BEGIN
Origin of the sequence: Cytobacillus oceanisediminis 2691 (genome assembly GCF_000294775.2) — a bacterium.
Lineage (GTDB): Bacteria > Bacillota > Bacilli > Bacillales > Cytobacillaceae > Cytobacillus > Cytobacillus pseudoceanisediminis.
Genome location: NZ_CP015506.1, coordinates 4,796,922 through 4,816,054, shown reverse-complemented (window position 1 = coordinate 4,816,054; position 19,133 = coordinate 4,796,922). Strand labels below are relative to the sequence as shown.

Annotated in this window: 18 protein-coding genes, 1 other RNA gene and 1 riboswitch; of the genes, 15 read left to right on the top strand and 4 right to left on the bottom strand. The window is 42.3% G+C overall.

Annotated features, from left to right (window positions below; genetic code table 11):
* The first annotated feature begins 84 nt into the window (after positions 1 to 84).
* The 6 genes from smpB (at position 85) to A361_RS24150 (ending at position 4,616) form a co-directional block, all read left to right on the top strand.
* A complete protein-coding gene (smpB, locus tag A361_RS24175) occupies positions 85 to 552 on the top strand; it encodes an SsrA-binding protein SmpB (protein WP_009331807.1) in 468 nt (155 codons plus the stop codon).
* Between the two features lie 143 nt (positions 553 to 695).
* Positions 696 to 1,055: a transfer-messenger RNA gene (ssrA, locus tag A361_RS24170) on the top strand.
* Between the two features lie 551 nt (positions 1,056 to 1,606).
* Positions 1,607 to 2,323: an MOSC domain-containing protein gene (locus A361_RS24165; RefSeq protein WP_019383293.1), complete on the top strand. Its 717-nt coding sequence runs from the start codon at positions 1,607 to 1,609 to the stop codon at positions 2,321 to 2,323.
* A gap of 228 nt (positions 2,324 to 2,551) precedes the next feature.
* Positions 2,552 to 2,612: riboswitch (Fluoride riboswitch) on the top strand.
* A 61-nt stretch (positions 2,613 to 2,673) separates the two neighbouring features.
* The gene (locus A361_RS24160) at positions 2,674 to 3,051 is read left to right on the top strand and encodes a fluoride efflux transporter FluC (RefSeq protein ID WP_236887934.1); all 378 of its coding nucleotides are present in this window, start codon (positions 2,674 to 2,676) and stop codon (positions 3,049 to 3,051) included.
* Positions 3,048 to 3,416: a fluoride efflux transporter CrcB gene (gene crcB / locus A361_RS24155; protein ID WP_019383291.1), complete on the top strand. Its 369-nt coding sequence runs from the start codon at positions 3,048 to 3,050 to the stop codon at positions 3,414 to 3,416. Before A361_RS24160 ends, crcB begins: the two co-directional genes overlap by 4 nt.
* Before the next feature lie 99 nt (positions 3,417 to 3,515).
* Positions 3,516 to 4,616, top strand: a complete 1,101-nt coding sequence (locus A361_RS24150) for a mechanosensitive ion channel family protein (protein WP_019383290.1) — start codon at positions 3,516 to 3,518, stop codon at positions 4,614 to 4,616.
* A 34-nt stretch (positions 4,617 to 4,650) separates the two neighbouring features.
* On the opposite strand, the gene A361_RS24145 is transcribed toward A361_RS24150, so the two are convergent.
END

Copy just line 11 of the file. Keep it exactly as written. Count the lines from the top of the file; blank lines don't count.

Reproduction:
* Between the two features lie 551 nt (positions 1,056 to 1,606).